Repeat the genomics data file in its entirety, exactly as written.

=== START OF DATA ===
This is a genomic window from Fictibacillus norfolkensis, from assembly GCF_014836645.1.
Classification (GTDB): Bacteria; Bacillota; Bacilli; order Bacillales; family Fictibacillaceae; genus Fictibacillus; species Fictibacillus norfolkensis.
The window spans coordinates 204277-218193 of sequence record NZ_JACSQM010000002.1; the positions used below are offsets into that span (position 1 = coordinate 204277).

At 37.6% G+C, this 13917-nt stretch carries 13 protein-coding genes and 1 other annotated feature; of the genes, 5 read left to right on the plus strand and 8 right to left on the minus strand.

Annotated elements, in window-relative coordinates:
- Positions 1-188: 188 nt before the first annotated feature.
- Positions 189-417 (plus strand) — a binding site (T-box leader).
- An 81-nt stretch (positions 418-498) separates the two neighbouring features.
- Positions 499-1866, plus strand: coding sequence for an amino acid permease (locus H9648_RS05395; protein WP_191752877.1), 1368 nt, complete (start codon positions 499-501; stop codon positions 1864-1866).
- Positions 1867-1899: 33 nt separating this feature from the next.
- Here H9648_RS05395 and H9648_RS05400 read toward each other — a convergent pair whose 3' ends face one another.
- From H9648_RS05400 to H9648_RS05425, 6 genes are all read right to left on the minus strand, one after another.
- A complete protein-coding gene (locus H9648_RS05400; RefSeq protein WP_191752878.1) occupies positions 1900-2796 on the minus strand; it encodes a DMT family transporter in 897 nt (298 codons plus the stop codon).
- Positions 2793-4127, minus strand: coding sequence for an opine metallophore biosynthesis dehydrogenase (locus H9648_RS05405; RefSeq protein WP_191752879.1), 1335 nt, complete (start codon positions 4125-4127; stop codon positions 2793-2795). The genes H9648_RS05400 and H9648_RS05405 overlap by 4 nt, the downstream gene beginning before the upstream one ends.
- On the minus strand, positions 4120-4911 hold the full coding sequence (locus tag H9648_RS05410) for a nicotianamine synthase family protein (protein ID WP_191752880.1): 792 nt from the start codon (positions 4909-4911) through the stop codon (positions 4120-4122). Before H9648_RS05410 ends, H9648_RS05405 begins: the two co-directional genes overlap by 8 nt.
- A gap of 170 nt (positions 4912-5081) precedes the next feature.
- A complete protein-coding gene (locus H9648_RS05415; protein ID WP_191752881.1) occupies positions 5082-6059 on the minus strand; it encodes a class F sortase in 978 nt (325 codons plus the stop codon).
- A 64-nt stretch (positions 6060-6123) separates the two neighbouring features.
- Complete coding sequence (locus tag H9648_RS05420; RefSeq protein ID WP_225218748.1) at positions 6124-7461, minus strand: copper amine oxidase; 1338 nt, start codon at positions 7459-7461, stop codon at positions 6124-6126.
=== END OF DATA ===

This is a genomic window from Fictibacillus norfolkensis, from assembly GCF_014836645.1.
Classification (GTDB): Bacteria; Bacillota; Bacilli; order Bacillales; family Fictibacillaceae; genus Fictibacillus; species Fictibacillus norfolkensis.
The window spans coordinates 204277-218193 of sequence record NZ_JACSQM010000002.1; the positions used below are offsets into that span (position 1 = coordinate 204277).

At 37.6% G+C, this 13917-nt stretch carries 13 protein-coding genes and 1 other annotated feature; of the genes, 5 read left to right on the plus strand and 8 right to left on the minus strand.

Annotated elements, in window-relative coordinates:
- Positions 1-188: 188 nt before the first annotated feature.
- Positions 189-417 (plus strand) — a binding site (T-box leader).
- An 81-nt stretch (positions 418-498) separates the two neighbouring features.
- Positions 499-1866, plus strand: coding sequence for an amino acid permease (locus H9648_RS05395; protein WP_191752877.1), 1368 nt, complete (start codon positions 499-501; stop codon positions 1864-1866).
- Positions 1867-1899: 33 nt separating this feature from the next.
- Here H9648_RS05395 and H9648_RS05400 read toward each other — a convergent pair whose 3' ends face one another.
- From H9648_RS05400 to H9648_RS05425, 6 genes are all read right to left on the minus strand, one after another.
- A complete protein-coding gene (locus H9648_RS05400; RefSeq protein WP_191752878.1) occupies positions 1900-2796 on the minus strand; it encodes a DMT family transporter in 897 nt (298 codons plus the stop codon).
- Positions 2793-4127, minus strand: coding sequence for an opine metallophore biosynthesis dehydrogenase (locus H9648_RS05405; RefSeq protein WP_191752879.1), 1335 nt, complete (start codon positions 4125-4127; stop codon positions 2793-2795). The genes H9648_RS05400 and H9648_RS05405 overlap by 4 nt, the downstream gene beginning before the upstream one ends.
- On the minus strand, positions 4120-4911 hold the full coding sequence (locus tag H9648_RS05410) for a nicotianamine synthase family protein (protein ID WP_191752880.1): 792 nt from the start codon (positions 4909-4911) through the stop codon (positions 4120-4122). Before H9648_RS05410 ends, H9648_RS05405 begins: the two co-directional genes overlap by 8 nt.
- A gap of 170 nt (positions 4912-5081) precedes the next feature.
- A complete protein-coding gene (locus H9648_RS05415; protein ID WP_191752881.1) occupies positions 5082-6059 on the minus strand; it encodes a class F sortase in 978 nt (325 codons plus the stop codon).
- A 64-nt stretch (positions 6060-6123) separates the two neighbouring features.
- Complete coding sequence (locus tag H9648_RS05420; RefSeq protein ID WP_225218748.1) at positions 6124-7461, minus strand: copper amine oxidase; 1338 nt, start codon at positions 7459-7461, stop codon at positions 6124-6126.